posted by prophetsearcher at 8:42 AM on January 25, 2008

I would like to see a lightweight, fast, entirely keyboard navigable media file (images, videos, music, plus optional support for other file formats) browser that does not require a "library" or "playlist" to be constructed prior to browsing folders, and which allows keyboard-controlled switching between list, thumbnail, preview, and full-screen viewing.

See ACDSee on Windows for inspiration.
posted by Caviar at 9:01 AM on January 25, 2008

Caviar: Graphic Convertor on OS X does much of this. I use it instead of IPhoto for the reasons you've stated.
posted by vacapinta at 9:37 AM on January 25, 2008

Response by poster: Thanks for the great ideas!

I think the Project Gutenberg idea is the best fit for the class project - a fair amount of UI involved, and some not-too-difficult text processing in the background. It also sounds like something that would be easy start with, and add features onto as I go.

I also like the Remember the Milk syncing suggestion. It probably won't be a good fit for this project, but I'll keep it in mind for the future.

vacapinta - Interesting, I'll have to try out Graphic Converter. I've wanted something like that for a while too. Thanks =)
posted by jasminerain at 11:50 AM on January 25, 2008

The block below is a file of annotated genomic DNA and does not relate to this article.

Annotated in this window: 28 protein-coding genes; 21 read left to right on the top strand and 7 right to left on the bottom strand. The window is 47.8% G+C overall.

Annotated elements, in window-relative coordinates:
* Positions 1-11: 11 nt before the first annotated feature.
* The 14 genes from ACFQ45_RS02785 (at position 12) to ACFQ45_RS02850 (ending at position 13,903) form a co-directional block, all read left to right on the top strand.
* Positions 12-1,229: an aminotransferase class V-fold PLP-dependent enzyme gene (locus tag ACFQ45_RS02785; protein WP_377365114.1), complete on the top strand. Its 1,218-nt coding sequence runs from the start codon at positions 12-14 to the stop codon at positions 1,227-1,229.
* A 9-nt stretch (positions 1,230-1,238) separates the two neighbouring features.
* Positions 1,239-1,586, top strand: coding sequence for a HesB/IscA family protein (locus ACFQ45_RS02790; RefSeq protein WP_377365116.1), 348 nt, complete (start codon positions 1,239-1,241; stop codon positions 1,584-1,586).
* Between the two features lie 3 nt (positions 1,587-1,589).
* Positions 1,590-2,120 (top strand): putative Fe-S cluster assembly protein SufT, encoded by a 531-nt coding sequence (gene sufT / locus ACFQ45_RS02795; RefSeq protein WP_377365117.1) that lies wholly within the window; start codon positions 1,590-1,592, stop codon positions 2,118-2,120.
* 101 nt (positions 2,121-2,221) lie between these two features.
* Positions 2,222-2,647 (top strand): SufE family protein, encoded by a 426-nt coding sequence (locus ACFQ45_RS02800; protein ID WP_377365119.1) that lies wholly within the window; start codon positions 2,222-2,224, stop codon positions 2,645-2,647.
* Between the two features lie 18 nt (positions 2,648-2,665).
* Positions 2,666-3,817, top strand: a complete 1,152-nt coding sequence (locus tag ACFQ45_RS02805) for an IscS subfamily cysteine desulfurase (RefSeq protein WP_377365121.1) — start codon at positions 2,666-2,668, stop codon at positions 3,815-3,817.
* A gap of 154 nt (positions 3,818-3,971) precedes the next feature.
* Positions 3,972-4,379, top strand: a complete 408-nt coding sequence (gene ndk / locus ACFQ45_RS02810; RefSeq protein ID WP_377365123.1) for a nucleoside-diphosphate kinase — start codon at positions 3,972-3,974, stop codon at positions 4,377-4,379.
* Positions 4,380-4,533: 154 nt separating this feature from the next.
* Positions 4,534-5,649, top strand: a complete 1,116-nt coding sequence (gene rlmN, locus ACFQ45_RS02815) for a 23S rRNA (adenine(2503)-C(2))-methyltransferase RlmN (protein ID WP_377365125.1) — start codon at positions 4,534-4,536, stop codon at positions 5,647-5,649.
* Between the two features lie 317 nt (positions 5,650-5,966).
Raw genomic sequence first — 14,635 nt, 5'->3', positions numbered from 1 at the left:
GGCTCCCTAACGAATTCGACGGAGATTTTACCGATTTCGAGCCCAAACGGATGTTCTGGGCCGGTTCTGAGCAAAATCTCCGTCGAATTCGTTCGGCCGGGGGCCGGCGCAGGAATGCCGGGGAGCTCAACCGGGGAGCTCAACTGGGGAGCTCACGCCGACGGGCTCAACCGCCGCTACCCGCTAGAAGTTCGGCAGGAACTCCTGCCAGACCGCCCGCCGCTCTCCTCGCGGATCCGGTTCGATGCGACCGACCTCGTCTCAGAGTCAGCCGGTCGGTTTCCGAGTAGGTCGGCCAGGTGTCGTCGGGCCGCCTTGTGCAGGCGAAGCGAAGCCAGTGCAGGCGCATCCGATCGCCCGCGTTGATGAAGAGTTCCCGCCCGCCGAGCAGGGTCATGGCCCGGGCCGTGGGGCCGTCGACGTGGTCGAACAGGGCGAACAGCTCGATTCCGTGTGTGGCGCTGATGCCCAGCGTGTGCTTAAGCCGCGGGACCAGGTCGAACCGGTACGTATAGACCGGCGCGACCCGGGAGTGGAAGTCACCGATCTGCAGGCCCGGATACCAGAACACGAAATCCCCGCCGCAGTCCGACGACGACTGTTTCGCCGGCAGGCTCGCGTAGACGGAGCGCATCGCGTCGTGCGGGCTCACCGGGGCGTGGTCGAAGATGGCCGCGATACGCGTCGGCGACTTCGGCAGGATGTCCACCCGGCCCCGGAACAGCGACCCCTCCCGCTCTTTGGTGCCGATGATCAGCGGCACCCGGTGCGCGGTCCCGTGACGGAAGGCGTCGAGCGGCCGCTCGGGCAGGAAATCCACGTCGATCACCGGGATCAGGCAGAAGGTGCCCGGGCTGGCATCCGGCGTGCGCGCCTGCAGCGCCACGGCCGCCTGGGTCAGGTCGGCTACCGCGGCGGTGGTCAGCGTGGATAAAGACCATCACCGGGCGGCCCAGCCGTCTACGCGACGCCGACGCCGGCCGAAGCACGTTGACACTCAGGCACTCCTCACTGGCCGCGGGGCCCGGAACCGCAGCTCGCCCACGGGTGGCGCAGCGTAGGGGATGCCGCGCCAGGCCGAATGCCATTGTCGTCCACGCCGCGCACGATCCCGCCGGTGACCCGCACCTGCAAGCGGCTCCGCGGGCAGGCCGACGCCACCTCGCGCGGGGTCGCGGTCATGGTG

sugarfish: check out Anxiety
posted by Freen at 1:01 PM on January 25, 2008

I tried out Graphic Converter, and found it pretty buggy, slow (on an 8-core Mac Pro!), and somewhat unpleasant to use.

Aside from taking up to 15 seconds to start playing a video file and redrawing the display frame every few seconds during that time, there does not seem to be a way to easily get fullscreen video preview other than as part of a slideshow, and it's totally unclear what controls or preferences manipulate the preview zoom, if any.

Buried in all of the other functionality, ACDSee has a very simple paradigm as a media viewer - use the arrow keys to navigate files (and backspace to go back up one level), press enter to view fullscreen. Press + and - to zoom in and out. Press enter again to return to the thumbnails. I'm shocked that there's nothing for the Mac that's this easy. Actually, with Quick Look, it's almost there in just the Finder, except that there's no keyboard shortcut for full screen, no way I can find to remap the Option-Cmd-Y keystroke to preview in full screen (which is a particularly awkward combination), and no way to zoom with the keyboard.
posted by Caviar at 6:49 AM on January 28, 2008

Open Source has apps that answer some ideas:
* Scrabble can be played with Quixotic
* Project Gutenberg can be pretty-printed with GutenMark
posted by Monochrome at 9:54 PM on February 22, 2008